Cookbooks can also tell us when we've reached some post-modern stage of economic development: It's when cookbooks cease to be useful at all. Consider Susur: A Culinary Life by the brilliant Susur Lee, of Toronto and Singapore fame. His recipe for "Roast Duck Breast and Burdock Root and Duck Leg Confit Crepe with Spiced Caramelized Chestnuts and Goat Cheese" requires 51 ingredients and necessitates referring to six other pages of the cookbook, each of which stipulates still more ingredients. It works best for a coffee table, or as a memento of a restaurant visit -- not for actual cooking. Or look to any of acclaimed Spanish restaurateur Ferran Adrià's books -- the doorstop-sized musings of a chef so brilliant and famous that he actually closed his only restaurant in 2011, like an artist going voluntarily into seclusion until inspiration takes him again. The worst offender, though, may be Nathan Myhrvold, the Microsoft multi-millionaire and patent troll. His latest whimsy is fine dining, and his six-volume cookbook, Modernist Cuisine, which came out in 2011 and lists for $625, is about as useful as having the instructions to make a superconductor in your home kitchen. It is pretty, though. Indeed, the ultimate luxury is when cookbooks aren't about food production at all.

Cookbooks -- the more practical kind -- also turn out to be good guides to which countries and regions are on the cusp of economic progress. Look at chef Marcus Samuelsson's African cookbook, The Soul of a New Cuisine, or Naomi Duguid's Burma: Rivers of Flavor, both of which are vast improvements on earlier offerings in their respective regions. It shouldn't be a surprise, then, that Africa's economies are booming at near double-digit growth rates or that Myanmar is going through a fundamental economic and political revolution, moving from a closed society to a globalizing developing country.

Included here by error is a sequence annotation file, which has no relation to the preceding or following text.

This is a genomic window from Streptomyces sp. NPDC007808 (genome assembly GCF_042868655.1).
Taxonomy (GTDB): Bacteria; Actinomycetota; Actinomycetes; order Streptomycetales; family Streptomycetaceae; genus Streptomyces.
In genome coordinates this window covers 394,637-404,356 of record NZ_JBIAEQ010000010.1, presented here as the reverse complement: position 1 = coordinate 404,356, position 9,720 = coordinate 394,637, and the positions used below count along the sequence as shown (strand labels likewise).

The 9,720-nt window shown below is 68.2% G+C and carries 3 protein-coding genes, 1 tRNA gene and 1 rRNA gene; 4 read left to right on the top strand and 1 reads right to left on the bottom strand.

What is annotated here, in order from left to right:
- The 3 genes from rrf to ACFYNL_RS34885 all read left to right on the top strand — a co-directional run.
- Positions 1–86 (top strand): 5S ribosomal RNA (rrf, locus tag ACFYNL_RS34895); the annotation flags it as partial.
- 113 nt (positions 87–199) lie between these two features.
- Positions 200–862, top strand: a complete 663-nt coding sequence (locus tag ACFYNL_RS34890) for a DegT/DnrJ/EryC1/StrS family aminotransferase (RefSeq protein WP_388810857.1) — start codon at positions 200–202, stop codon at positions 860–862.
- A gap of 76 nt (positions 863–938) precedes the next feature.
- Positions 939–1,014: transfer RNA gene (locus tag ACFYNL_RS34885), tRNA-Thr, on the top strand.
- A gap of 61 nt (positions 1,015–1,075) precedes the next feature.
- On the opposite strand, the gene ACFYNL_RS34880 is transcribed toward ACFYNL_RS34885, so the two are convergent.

Soon it will be possible to cook the dishes of the entire world, but only those, alas, that survive the process of commercialization and standardization. I've more or less given up hope of ever finding that unctuous Tanzanian porridge. Meanwhile, if you're looking to see Adam Smith in action, go out and get yourself some Sichuanese peppercorns and some fresh Thai basil -- that's the true wealth of nations.

Photograph by Renée Comet

Styling by Jenn Crovato

In Other Words

Recipe for Living: Add Rice. Stir.

The grain that sustains the war weary.

The mud-and-straw kitchen clings to the convex desert of northern Afghanistan, a blinding wasteland of salty loess that reaches from the Hindu Kush mountains to the Amu Darya's muddy current. Each day before lunch, a single phosphorescent sun ray thrusts through a gap in the kitchen's grass roofing into a blackened water pitcher on the floor.

In this Vermeer glow, Boston, the arthritic, bony wife of Baba Nazar the Hunter, squats before a pair of conical clay ovens raised about a foot out of the dirt floor. She feeds a few pieces of kindling into a side opening and blows on the low flame. Atop one of the ovens balances a soot-smeared cast-iron pot. Boston is cooking rice.

"Afghans love rice," British food writer Helen Saberi notes in her authoritative 2000 book, Afghan Food & Cookery -- which includes 39 recipes for main rice dishes alone, illustrated intimately with sketches of Afghan life. In Afghanistan, rice is the measure of everything from a woman's skills -- "An Afghan woman's reputation as a good cook can hinge solely on how well she prepares her rice," write food bloggers Humaira Ghilzai and Katie Morford on, one of my favorite references for Afghan cuisine -- to a pot's size. "Pans are named after the weight of rice which can be cooked in them," Saberi notes.

"Nothing is more important at the Afghan table than the rice," Ghilzai and Morford write in their introduction to a recipe for palau, the most ubiquitous Afghan rice dish, often bejeweled with carrots, nuts, and dried fruit. They're downplaying it: If there is no rice at an Afghan table, there probably isn't anything else, just some cloudy green tea. "If we have rice for dinner, life is good," a Turkoman proverb from the country's north goes.